Breastfeeding is not without potential nutritional risks. The best documented risks include iron deficiency (Duncan et al., 1985; Pisacane et al., 1995), vitamin D deficiency (Kreiter et al., 2000), and exposure to environmental toxins. The inability to sustain growth due to the low energy density of milk is relatively rare in the first 4 months of life in the breastfed infant. However there is great variability in the protein-energy density of human milk. Energy values may range from 15 to 24 kcal/oz. Most infants can overcome a lower-density milk by consuming a greater volume.

Iron deficiency is approximately twice as common in breastfed infants; up to 30 percent have iron deficiency anemia, and more than 60 percent of the anemic infants are also iron deficient at 12 months of age (Pisacane et al., 1995), although the etiology is unclear. The iron content of human milk is low: 0.5 mg/L compared with 10 to 12 mg/L in supplemented cow-milk formulas. The absorption rate, however, is considerably higher. Breastfed infants absorb up to 50 percent of consumed iron, compared with a 7- to 12-percent absorption rate for formula-fed infants (Fomon et al., 1993). The risk of iron deficiency increases after 4 months of age since most full-term infants are born with adequate iron stores to support hemoglobin synthesis through the first 4 months after birth.

There have been increasing reports of nutritional rickets in breastfed infants, particularly in northern climates (Kreiter et al., 2000). This is likely due to lack of sunlight exposure, which is increasingly common with the use of sunscreens and the tendency to cover infants for health or cultural reasons. Human milk, like cow milk, is very low in vitamin D, with average concentrations of 24 to 68 IU/L. Since infants consume less than 0.5 L of milk/ day in the first months of life, breastfed infants have vitamin D intake well below the Adequate Intake of 200 IU/day. With sun exposure this is not likely to be a problem. However infants born to mothers with vitamin D deficiency are at increased risk for rickets, as are those who are not exposed to the sun. The American Academy of Pediatrics and the Canadian Paediatric Society recently recommended supplementing all breastfed infants with 200 IU of vitamin D by 2 months of age (AAP, 2003; Canadian Paediatric Society, 1998).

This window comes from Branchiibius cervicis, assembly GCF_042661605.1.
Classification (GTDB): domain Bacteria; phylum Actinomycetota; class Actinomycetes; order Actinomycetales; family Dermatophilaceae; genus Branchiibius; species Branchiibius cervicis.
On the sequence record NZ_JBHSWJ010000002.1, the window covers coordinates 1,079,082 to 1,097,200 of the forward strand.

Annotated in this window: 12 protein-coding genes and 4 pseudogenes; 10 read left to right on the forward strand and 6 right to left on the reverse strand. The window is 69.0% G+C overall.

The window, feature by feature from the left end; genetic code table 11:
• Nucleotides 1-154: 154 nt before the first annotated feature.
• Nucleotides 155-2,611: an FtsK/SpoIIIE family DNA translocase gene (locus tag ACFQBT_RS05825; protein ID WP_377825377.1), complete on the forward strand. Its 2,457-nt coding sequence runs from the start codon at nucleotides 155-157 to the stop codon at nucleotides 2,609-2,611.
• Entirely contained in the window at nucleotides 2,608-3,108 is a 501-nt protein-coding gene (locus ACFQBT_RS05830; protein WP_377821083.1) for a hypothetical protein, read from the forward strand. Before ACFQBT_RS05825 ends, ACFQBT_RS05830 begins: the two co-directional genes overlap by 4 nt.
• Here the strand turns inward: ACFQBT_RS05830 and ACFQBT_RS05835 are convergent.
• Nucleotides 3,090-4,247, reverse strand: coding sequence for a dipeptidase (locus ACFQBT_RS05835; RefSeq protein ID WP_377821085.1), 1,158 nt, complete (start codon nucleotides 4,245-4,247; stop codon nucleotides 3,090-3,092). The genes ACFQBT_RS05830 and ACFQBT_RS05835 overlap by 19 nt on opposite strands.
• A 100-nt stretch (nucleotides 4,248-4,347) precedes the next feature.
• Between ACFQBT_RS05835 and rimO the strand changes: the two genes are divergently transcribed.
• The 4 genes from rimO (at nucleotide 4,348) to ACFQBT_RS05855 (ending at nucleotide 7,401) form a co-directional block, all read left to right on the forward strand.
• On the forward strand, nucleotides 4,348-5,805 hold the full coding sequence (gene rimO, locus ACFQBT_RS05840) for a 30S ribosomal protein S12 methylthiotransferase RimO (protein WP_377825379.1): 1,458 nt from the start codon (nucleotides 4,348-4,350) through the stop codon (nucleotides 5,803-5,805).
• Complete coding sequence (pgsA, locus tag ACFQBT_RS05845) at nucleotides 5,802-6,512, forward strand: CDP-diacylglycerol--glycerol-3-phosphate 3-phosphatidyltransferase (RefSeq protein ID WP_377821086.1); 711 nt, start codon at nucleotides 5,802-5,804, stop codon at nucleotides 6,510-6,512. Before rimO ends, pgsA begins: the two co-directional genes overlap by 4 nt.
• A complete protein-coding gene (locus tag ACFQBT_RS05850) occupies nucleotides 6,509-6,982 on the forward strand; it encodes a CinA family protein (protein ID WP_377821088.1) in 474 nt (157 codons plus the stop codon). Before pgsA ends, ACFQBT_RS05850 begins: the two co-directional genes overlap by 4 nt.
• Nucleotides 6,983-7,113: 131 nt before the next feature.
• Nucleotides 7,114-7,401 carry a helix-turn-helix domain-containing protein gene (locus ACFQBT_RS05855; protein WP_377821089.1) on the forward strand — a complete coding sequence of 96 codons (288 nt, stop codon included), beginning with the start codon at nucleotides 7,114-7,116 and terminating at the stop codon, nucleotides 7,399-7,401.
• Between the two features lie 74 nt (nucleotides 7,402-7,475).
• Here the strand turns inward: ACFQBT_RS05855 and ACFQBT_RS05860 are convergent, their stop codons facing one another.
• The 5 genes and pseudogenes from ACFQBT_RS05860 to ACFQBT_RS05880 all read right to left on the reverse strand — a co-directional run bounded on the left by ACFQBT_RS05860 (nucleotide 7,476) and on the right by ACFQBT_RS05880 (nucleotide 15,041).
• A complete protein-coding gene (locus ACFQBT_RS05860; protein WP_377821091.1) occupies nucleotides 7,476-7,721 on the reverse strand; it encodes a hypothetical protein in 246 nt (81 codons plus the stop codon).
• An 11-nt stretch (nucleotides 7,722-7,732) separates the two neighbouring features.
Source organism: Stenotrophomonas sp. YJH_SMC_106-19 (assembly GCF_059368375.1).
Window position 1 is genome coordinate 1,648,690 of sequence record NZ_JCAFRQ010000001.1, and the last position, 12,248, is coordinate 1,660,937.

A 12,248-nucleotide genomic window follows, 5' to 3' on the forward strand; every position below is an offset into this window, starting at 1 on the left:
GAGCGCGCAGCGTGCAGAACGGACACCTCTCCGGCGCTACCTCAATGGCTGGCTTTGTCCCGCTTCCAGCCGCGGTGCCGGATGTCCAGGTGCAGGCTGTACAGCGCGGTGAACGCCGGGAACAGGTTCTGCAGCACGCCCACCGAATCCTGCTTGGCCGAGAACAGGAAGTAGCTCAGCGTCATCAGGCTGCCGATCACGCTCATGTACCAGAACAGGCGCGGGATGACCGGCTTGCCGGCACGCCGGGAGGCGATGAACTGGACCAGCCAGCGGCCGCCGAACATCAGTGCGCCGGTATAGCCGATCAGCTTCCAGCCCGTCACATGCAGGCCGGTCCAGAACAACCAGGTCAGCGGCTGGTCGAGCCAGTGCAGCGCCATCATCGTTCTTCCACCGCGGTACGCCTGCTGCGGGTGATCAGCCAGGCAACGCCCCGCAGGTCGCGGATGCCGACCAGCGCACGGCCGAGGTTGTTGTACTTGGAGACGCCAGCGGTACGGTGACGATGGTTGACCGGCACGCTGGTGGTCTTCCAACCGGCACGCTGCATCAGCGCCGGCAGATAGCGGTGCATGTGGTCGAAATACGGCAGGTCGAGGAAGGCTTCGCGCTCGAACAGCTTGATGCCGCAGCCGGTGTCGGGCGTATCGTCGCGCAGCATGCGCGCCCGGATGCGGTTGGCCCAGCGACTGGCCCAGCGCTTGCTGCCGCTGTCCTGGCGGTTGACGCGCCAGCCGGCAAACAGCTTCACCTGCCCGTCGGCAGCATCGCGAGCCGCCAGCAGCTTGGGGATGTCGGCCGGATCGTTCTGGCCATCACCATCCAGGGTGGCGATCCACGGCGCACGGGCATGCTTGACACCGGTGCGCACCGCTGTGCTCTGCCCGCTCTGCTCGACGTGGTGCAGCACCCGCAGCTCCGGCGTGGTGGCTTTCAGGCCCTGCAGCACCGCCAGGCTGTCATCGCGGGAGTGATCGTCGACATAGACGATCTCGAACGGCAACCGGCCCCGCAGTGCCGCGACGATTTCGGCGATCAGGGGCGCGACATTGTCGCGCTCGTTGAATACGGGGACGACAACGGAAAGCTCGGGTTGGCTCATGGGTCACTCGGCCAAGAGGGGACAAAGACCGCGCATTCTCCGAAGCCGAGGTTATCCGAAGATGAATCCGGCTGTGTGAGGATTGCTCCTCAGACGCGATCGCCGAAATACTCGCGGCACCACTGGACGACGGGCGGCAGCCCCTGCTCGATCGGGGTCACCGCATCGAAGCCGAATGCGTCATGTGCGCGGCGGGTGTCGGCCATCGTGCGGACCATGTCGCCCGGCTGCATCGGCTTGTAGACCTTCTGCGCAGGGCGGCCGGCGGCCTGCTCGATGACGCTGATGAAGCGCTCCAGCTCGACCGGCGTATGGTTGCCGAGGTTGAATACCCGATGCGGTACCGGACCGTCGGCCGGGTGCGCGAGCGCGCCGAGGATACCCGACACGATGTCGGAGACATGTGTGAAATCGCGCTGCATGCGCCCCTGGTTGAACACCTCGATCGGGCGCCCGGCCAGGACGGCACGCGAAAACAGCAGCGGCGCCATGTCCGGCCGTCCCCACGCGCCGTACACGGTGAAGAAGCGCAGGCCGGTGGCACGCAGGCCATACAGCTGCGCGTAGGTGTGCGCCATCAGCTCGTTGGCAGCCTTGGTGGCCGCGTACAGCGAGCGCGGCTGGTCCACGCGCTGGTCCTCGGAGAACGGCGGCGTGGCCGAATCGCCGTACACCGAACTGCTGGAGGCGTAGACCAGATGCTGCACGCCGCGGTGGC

In addition to transplacental passage of environmental allergens and dietary antigens, it is possible that susceptible infants may be sensitized to such agents by exposure to maternal milk. Although dietary antigens have been recovered in human milk, and allergen-specific IgE antibodies have been demonstrated in cord blood (Fälth-Magnusson, 1995; Lilja et al, 1988), available evidence suggests little or no role for breastmilk-associated food antigens in the development of food allergy (Businco et al., 1983; Fälth-Magnusson, 1995; Fälth-Magnusson and Kjellman, 1987).